Progress Report - 2006/2007
Objective 3: Provide the best education for disabled people.
Access to education is a building block for full participation where people establish social networks, learn, make decisions about their future, and start participating in wider society.
It is generally accepted that disabled children achieve better outcomes when they attend mainstream schools and are integrated with their non-disabled peers.
Since the 2001 Disability Survey, the proportion of children participating in mainstream classes has increased significantly. In 2006, 88% of disabled children, aged 5-14 years attended only mainstream classes; 10% attended both mainstream classes and a special unit, which means 2% of children have no mainstream participation. This is a big improvement over 2001, when 74% of disabled children attended only mainstream classes, 16% attended both mainstream classes and a special unit, and 10% of children had no mainstream participation at all.
To enable disabled people to get the best education requires action on many levels, including schools being accessible, teachers being responsive and having the right tools to do their job, and having enough teachers with the right skills.
The following activities by Ministry of Education are contributing to this objective:
- Better Information to Address Barriers to Learning – seeks to help children achieve improved learning outcomes (including social and cultural outcomes) by providing classroom resources to enable teachers to identify and address barriers to learning.
- Resources for parents, carers, and teachers to improve learning for children and young people with Autism Spectrum Disorders (ASD) – this includes an evidence-based Guideline for Autism Spectrum Disorder, emphasis on early interventions, information and education for parents and carers, and ongoing professional development for teachers and other professionals.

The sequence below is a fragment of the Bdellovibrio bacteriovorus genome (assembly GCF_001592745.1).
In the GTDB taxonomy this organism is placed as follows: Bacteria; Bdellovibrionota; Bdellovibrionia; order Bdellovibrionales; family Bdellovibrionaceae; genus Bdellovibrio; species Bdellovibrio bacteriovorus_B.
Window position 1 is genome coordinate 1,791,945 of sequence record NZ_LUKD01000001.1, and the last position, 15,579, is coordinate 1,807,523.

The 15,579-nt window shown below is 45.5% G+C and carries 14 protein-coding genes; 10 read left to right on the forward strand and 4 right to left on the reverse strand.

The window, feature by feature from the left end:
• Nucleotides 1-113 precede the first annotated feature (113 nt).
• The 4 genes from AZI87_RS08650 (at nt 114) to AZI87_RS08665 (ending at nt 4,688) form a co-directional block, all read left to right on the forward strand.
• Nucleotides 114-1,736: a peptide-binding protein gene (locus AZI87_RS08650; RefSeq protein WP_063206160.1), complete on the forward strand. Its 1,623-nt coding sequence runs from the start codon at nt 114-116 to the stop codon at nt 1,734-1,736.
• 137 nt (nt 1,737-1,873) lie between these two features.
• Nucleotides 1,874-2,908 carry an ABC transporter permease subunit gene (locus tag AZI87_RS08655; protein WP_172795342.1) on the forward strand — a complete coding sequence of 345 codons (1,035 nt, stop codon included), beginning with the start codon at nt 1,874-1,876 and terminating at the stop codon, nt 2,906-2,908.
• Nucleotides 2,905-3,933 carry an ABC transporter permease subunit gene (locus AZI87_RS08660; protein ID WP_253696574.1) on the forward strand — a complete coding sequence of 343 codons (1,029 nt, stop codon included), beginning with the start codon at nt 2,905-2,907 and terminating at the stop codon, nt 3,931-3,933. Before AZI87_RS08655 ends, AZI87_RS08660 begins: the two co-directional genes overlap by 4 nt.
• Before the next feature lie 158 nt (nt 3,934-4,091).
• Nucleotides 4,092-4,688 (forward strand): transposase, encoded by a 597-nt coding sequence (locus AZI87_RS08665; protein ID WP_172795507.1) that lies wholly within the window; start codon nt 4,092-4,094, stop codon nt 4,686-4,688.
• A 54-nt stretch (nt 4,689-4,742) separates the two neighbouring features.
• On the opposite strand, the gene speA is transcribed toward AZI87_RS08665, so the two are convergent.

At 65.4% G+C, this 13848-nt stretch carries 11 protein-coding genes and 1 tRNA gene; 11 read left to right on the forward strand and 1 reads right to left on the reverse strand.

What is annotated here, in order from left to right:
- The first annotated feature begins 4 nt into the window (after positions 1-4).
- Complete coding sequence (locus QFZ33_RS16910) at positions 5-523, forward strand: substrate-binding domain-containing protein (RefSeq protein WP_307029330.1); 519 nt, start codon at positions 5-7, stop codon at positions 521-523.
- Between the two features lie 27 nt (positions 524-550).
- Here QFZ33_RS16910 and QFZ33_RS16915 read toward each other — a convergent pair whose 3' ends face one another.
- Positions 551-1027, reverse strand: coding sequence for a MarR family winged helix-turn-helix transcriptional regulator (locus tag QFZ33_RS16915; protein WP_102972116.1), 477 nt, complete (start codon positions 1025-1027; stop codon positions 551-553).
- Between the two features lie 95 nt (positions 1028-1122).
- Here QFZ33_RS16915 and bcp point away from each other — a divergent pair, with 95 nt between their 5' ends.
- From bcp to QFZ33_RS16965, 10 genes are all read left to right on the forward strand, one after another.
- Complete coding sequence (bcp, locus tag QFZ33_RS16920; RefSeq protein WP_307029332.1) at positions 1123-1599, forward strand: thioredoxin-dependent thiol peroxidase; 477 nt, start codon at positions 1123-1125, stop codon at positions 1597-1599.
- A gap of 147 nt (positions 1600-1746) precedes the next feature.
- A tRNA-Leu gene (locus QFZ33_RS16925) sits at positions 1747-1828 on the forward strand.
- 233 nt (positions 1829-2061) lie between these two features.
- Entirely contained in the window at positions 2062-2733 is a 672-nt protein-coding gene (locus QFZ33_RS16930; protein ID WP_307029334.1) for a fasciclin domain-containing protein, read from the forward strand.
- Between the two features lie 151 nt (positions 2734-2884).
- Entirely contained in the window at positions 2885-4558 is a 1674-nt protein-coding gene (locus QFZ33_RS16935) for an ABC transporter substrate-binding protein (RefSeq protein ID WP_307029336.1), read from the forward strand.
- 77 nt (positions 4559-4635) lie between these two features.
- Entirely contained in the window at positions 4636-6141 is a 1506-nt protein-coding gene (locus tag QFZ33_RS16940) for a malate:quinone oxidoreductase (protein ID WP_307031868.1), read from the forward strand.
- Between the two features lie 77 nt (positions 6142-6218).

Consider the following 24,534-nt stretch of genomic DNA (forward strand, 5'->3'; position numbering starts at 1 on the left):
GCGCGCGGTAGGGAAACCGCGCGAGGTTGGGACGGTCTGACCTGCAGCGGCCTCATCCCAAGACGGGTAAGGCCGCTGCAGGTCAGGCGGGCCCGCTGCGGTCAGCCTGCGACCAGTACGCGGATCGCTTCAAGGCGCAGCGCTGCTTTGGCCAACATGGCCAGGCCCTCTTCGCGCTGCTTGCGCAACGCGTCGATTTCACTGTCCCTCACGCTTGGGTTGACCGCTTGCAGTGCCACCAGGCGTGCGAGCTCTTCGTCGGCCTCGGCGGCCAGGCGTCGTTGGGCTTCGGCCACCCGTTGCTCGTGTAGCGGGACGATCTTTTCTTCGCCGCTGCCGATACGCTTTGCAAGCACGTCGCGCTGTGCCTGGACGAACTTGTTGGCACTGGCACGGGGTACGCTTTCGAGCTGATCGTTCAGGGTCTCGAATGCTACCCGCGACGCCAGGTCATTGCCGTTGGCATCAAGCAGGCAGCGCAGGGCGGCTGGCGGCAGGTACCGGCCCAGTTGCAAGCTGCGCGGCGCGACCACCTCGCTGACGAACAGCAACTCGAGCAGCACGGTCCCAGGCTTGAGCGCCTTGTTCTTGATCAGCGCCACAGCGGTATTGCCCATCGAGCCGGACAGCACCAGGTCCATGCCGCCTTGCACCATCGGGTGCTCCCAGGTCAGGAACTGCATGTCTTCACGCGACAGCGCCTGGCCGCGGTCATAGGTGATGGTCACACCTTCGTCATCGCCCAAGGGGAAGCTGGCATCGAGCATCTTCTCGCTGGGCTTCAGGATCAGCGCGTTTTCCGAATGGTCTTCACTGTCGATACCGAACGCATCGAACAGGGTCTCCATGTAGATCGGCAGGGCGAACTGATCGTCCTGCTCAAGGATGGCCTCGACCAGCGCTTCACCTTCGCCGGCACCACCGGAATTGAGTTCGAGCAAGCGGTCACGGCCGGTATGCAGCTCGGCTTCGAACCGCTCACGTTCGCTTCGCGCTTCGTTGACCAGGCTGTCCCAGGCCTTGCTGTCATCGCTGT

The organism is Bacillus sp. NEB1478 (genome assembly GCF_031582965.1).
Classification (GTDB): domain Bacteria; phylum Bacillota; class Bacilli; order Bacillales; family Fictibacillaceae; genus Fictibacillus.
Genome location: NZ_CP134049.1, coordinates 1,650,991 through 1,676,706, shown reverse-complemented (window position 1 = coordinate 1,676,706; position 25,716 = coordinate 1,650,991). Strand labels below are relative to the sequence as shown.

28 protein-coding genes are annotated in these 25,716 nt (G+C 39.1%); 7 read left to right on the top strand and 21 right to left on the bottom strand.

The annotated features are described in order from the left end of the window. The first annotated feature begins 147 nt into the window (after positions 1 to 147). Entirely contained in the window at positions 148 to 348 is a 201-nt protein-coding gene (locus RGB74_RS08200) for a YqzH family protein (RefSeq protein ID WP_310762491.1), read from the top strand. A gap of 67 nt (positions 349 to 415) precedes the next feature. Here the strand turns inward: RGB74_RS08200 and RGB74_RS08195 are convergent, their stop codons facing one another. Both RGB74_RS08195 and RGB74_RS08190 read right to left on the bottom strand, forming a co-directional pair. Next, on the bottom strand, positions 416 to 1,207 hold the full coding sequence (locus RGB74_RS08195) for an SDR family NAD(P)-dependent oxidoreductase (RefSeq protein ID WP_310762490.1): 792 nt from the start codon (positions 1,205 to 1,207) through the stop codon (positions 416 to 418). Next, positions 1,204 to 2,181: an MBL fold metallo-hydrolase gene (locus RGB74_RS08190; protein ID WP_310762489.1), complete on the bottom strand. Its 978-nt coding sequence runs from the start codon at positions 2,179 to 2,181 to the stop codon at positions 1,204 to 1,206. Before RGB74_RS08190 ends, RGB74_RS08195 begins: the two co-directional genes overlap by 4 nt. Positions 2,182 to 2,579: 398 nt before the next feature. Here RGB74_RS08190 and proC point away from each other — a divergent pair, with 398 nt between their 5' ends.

- Better Outcomes for Children Action Plan 2006-2011 – to raise achievement and improve services for children eligible for special services through Group Special Education.
- Professional development of the Special Education workforce – to enhance capacity and capability of the workforce, including study awards, workforce planning and contracts to ensure training is accessible.
- Survey of Special Education resourcing – looking at what is available and how individual and school targeted funding is deployed.
- Behaviour Screening Tool – to be implemented, including training initiatives, in early 2008 – this will better identify high risk children for earlier intervention and is intended to be linked to the ‘Incredible Years’ programme for positive parenting.
- Interim Support Fund – provides additional support to schools to better manage the immediate impacts of severe behaviour and to enable better integration into the school of children who have received specialist or off-site support.
- Universal Newborn Hearing Screening Early Intervention Services Development – to enable Group Special Education to have the capacity to deliver early intervention services to children aged 0-3 years diagnosed as deaf or hearing impaired through universal screening.